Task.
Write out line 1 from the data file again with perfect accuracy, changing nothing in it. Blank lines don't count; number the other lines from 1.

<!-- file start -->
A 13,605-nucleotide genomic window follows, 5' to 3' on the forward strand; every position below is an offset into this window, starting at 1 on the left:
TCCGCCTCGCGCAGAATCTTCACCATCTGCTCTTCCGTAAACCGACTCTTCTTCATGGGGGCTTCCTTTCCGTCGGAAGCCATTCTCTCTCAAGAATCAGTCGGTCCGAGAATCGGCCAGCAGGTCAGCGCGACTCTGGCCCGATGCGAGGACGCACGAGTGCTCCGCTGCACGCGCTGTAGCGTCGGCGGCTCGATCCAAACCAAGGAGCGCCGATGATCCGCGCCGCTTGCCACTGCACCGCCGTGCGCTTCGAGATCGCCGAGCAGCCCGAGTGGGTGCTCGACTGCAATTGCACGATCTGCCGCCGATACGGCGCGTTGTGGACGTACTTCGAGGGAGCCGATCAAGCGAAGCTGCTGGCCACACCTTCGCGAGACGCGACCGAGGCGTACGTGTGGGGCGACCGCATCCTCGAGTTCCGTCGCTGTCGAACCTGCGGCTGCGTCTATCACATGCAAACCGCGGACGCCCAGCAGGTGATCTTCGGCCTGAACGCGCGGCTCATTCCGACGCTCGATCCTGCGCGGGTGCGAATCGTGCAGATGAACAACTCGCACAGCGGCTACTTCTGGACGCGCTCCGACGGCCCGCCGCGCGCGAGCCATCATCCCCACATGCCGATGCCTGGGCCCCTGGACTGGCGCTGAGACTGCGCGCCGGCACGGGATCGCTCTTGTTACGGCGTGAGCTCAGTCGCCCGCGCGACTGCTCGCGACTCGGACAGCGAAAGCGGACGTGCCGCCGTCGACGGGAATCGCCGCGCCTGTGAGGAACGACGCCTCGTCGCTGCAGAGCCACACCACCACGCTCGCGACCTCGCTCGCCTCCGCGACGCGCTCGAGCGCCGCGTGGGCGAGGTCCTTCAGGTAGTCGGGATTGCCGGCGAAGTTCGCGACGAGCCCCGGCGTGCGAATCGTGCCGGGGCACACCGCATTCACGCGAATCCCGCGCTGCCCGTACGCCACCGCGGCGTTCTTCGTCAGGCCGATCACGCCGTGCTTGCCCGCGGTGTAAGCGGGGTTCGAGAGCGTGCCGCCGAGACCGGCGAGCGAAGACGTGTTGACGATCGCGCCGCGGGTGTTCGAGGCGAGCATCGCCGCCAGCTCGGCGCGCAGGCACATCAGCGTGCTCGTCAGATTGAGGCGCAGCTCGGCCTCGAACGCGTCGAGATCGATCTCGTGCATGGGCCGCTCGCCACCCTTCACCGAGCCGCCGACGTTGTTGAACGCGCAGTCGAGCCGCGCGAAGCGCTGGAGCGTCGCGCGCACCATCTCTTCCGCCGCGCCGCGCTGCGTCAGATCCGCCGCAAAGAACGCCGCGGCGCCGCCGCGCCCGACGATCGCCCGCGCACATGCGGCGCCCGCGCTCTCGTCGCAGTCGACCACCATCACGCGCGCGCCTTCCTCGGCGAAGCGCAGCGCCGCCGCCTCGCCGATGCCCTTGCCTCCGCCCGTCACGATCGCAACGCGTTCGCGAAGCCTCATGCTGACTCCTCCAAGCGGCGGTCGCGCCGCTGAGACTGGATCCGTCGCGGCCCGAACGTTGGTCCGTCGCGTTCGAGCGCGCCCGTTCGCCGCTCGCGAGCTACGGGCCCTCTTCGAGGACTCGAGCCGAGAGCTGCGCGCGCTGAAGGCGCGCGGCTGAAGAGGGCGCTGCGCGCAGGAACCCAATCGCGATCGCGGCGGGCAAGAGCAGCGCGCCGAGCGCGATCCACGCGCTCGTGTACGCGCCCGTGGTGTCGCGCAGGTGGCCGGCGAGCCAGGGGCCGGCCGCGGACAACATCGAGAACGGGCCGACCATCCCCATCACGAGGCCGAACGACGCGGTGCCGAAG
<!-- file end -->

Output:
A 13,605-nucleotide genomic window follows, 5' to 3' on the forward strand; every position below is an offset into this window, starting at 1 on the left: